Indian Stamp Bill 2023

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What’s in today’s article?

  • Why in news?
  • What is Stamp duty?
  • Indian Stamp Bill, 2023
  • What is Indian Stamp Act, 1899?

Why in news?

  • The Centre has proposed repealing the Indian Stamp Act, 1899 and bringing in a new law for the stamp duty regime in the country.
  • In this context, recently, the Ministry of Finance invited suggestions on the draft ‘Indian Stamp Bill, 2023’ from the public.

Stamp duty

  • About
    • A stamp duty is essentially a govt tax, which is levied to register documents, like an agreement or transaction paper between two or more parties, with the registrar.
  • Amount
    • Usually, the amount specified is fixed based on the document’s nature or is charged at a certain percentage of the agreement value stated in the document.
  • Levied on
    • Stamp duties can be levied on bills of exchange, cheques, promissory notes, bills of lading, letters of credit, policies of insurance, transfer of shares, debentures, proxies and receipts.
  • Valid evidence in a court of law
    • Stamp duties are accepted as valid evidence in a court of law.
  • Appropriation of stamp duties
    • Stamp duties are levied by the Centre but appropriated by the concerned states within their territories under Article 268 of the Constitution.

Indian Stamp Bill, 2023

  • About
    • The Indian Stamp Bill, 2023 is a draft bill prepared by the Department of Revenue, Ministry of Finance.
    • The bill aims to replace the Indian Stamp Act, 1899 and align it with a modern stamp duty regime.
  • Need for new bill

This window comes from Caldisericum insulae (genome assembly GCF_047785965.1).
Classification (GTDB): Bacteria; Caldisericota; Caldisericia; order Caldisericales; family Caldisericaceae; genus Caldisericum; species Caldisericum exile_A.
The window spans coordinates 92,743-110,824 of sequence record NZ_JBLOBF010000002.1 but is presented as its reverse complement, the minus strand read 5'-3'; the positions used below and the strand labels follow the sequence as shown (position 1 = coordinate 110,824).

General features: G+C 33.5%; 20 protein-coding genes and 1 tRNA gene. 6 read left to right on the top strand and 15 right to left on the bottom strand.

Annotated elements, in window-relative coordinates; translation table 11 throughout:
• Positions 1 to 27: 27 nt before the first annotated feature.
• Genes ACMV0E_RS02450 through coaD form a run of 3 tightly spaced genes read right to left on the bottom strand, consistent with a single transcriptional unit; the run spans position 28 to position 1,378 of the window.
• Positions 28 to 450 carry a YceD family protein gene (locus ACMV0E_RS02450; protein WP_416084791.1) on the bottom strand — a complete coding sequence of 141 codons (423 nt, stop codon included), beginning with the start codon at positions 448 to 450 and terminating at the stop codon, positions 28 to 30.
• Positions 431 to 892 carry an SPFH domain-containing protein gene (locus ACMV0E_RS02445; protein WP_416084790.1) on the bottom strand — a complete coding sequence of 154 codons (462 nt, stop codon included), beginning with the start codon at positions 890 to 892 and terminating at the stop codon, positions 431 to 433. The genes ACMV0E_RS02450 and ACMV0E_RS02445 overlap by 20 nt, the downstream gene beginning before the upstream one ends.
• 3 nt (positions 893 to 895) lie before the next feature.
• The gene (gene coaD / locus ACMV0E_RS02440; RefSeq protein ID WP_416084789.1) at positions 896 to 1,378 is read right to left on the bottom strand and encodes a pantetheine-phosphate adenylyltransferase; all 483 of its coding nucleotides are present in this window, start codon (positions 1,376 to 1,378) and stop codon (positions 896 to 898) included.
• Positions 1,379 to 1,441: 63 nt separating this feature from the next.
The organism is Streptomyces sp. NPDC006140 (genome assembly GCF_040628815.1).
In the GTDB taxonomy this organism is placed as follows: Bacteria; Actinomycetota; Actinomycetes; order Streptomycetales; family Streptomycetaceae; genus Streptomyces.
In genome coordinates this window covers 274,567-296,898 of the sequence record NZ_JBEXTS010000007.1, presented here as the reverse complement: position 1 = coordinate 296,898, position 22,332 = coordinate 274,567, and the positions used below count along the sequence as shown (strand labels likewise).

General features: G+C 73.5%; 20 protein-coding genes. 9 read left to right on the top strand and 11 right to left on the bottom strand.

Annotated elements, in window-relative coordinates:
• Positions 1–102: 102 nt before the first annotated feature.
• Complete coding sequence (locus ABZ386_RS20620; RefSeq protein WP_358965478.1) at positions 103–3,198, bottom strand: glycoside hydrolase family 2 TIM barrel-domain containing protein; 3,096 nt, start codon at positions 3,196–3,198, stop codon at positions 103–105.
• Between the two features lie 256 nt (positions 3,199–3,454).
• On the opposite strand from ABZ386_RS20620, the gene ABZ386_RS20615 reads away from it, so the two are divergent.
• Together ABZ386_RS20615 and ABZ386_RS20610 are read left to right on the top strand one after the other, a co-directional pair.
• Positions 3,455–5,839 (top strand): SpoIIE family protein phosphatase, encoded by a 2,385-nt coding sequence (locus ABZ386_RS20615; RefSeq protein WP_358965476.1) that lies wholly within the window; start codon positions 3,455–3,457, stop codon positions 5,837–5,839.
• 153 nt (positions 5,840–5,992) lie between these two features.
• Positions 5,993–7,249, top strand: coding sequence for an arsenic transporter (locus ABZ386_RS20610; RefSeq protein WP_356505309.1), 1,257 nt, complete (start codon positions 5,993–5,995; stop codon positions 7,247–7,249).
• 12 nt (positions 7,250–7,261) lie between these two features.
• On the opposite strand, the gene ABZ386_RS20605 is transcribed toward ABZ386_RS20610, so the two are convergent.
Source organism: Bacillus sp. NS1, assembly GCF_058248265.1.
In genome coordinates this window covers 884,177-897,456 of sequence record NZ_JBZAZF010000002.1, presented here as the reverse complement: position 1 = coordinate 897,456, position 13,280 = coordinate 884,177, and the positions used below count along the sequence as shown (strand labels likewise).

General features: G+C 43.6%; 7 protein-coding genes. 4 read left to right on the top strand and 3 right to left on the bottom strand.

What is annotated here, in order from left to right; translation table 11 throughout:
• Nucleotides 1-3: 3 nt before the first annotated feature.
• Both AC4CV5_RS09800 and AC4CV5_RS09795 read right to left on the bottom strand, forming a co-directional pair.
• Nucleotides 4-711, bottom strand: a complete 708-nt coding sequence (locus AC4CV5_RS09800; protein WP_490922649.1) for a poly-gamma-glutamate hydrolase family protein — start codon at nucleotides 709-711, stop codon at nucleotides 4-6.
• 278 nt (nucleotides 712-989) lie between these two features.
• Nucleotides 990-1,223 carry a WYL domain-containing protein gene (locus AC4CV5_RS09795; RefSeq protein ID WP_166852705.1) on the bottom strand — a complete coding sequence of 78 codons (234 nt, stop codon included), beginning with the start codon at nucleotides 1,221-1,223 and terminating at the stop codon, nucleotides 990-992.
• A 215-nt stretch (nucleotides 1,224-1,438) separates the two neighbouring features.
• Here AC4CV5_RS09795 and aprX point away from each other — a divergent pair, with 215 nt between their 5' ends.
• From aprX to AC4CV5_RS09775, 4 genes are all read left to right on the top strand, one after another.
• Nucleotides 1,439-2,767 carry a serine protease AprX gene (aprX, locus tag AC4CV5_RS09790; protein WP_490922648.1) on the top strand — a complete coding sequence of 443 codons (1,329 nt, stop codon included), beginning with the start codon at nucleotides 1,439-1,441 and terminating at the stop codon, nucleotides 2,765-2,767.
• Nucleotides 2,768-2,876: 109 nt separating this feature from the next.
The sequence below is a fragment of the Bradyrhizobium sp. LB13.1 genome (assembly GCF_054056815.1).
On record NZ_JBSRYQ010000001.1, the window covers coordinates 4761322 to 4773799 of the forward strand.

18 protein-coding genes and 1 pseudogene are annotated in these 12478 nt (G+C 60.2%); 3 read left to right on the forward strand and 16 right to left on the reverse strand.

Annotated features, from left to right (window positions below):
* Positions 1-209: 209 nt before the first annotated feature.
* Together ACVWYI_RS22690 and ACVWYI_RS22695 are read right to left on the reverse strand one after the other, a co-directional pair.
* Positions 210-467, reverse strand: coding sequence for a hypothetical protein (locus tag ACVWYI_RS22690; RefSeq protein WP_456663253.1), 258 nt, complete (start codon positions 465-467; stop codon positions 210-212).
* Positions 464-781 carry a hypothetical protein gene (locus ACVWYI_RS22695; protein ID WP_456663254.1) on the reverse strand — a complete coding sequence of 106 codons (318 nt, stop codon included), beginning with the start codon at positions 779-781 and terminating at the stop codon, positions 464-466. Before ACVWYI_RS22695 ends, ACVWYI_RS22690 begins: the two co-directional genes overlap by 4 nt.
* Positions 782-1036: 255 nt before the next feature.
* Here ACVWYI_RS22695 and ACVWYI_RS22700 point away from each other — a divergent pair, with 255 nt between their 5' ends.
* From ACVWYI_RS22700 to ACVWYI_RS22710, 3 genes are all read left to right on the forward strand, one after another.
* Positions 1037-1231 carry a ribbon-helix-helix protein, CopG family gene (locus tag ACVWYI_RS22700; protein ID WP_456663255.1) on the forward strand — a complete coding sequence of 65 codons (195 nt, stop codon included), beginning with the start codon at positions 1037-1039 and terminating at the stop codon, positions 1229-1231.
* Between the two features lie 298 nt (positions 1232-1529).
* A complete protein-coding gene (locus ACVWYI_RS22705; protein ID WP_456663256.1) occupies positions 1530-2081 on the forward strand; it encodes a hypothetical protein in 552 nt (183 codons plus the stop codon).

• Several provisions of the Indian Stamp Act, 1899 have now become redundant or inoperative.
      • For instance, there was a lack of provisions for digital e-stamping in the 1899 Act.
    • Also, in earlier act, there was lack of uniform legislation for all Indian states regarding stamp duties.
      • The 1899 Act extended to 30 states and Union Territories combined while six states followed their own stamp acts and rules.
  • Key features
    • In order to equip India for a seamless digital era, the bill includes provisions for digital e-stamping.
    • It defines an electronic stamp or e-stamp as an electronically generated impression denoting the payment of stamp duty by electronic means or otherwise.
    • There are also provisions for digital signatures.
      • Digital or electronic signature refers to the authentication of any electronic record by a subscriber through an electronic method or procedure.
    • The draft Bill also proposes to raise penalties.
      • It seeks to increase the maximum penalty amount from Rs 5,000 to Rs 25,000 for contravening any provisions of the law and impose Rs 1,000 per day for repeated offences.

Indian Stamp Act, 1899

  • The Indian Stamp Act, 1899 is a fiscal or money-related statute that lays down the law relating to tax levied in the form of stamps on instruments recording transactions.
  • Section 2 of the Act says that an instrument refers to any document that creates, transfers, limits, extends, ends, or records a right or liability.
  • According to this Act, a "stamp" means any mark, seal, or endorsement made by a person authorized by the State Government.
  • This definition also covers adhesive or impressed stamps used to charge duty under this Act.
  • Section 3 of this Act prescribes that certain instruments or documents shall be chargeable with the amount indicated in Schedule 1 of the Act.
    • These include bills of exchange or promissory notes.

Q1) What is electronic stamp?

Electronic stamping, or e-stamping, is a digital method for paying stamp duty for legal documents and transactions. 

Q2) What is the United Nations (UN)?

Article 268 of the Indian Constitution deals with duties levied by the Union but collected and appropriated by the states. These duties include: Stamp duties on bills of exchange, cheques, p notes, and transfer of shares; Excise duties on medicinal and toilet preparations containing alcohol and narcotics.


Source: Why Centre plans to replace the Indian Stamp Act, 1899 with a new law | Hindustan Times | Indian Express